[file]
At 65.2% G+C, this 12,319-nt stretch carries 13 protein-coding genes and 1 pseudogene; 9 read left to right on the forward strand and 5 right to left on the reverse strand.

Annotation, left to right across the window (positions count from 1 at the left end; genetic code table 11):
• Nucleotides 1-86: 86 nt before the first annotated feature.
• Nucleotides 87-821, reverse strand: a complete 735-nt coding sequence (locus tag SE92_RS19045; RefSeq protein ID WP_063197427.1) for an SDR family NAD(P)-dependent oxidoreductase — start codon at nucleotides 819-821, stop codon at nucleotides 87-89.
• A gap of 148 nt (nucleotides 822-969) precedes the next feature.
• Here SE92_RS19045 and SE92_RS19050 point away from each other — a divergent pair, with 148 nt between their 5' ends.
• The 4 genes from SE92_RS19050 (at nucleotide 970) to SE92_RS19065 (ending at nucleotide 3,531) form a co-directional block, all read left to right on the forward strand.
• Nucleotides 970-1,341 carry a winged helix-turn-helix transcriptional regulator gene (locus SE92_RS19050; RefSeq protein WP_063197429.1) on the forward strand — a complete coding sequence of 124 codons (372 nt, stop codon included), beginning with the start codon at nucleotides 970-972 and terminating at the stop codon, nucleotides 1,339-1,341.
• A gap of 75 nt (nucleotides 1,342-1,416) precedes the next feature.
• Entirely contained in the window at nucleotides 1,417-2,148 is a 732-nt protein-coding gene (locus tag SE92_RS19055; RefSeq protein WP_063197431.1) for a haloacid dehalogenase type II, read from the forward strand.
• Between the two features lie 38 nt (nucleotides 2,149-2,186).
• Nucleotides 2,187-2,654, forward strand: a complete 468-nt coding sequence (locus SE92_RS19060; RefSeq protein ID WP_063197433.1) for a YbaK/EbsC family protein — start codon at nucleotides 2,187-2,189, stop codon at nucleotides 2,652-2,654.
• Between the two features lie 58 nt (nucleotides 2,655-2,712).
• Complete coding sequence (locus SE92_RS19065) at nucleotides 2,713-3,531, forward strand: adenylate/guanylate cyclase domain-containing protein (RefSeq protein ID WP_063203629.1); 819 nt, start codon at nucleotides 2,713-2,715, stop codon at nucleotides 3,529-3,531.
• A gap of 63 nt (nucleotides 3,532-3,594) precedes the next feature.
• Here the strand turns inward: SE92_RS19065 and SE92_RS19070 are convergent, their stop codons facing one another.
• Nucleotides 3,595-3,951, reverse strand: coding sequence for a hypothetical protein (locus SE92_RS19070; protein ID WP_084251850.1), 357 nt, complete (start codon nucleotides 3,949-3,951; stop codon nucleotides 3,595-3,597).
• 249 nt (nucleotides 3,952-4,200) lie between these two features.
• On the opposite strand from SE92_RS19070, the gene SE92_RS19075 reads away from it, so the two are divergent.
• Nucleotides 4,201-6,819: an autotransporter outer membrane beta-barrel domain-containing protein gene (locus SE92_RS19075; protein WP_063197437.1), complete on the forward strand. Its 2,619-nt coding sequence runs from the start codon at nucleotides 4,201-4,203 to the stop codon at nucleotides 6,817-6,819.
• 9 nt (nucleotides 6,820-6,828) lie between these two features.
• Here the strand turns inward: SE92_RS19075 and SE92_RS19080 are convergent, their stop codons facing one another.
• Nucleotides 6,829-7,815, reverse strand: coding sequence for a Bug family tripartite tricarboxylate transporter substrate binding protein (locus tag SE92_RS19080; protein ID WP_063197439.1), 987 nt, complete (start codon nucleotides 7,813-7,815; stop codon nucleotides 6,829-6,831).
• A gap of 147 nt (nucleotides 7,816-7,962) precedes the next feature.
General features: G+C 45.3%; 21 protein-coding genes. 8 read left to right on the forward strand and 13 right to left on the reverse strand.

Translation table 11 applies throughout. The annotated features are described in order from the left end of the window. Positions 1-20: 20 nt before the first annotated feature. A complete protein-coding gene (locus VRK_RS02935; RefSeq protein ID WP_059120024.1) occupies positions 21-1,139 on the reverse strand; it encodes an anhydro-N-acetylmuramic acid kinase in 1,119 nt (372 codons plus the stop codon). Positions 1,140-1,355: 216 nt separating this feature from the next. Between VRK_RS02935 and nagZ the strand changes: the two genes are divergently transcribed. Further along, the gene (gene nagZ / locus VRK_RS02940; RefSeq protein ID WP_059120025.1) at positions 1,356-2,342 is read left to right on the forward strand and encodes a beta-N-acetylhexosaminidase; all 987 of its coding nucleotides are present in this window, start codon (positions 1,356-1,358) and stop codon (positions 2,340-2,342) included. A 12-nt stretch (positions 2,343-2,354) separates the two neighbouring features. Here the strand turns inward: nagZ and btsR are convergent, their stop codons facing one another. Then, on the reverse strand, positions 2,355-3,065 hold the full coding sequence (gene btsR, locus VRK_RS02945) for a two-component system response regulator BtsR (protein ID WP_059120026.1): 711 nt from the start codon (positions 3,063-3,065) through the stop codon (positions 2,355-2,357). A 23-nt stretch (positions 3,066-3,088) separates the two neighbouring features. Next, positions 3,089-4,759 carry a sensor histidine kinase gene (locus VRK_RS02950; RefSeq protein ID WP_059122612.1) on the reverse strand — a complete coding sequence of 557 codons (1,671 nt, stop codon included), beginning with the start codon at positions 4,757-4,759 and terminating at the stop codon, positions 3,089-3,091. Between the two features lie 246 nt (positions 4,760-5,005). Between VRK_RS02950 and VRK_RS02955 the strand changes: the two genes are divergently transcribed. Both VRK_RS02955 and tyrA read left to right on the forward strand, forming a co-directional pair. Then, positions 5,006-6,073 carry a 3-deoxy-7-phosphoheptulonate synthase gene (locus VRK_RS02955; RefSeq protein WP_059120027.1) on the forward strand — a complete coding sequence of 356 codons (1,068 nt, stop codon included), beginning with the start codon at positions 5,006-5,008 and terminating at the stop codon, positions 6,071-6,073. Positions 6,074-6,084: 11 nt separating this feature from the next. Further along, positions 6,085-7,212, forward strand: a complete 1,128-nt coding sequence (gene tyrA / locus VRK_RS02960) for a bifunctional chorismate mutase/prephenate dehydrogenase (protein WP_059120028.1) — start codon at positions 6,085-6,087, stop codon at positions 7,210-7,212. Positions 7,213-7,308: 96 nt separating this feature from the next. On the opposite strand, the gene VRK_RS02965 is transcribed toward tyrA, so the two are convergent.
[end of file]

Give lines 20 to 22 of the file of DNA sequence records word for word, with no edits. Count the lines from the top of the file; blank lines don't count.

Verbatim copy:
• Nucleotides 4,201-6,819: an autotransporter outer membrane beta-barrel domain-containing protein gene (locus SE92_RS19075; protein WP_063197437.1), complete on the forward strand. Its 2,619-nt coding sequence runs from the start codon at nucleotides 4,201-4,203 to the stop codon at nucleotides 6,817-6,819.
• 9 nt (nucleotides 6,820-6,828) lie between these two features.
• Here the strand turns inward: SE92_RS19075 and SE92_RS19080 are convergent, their stop codons facing one another.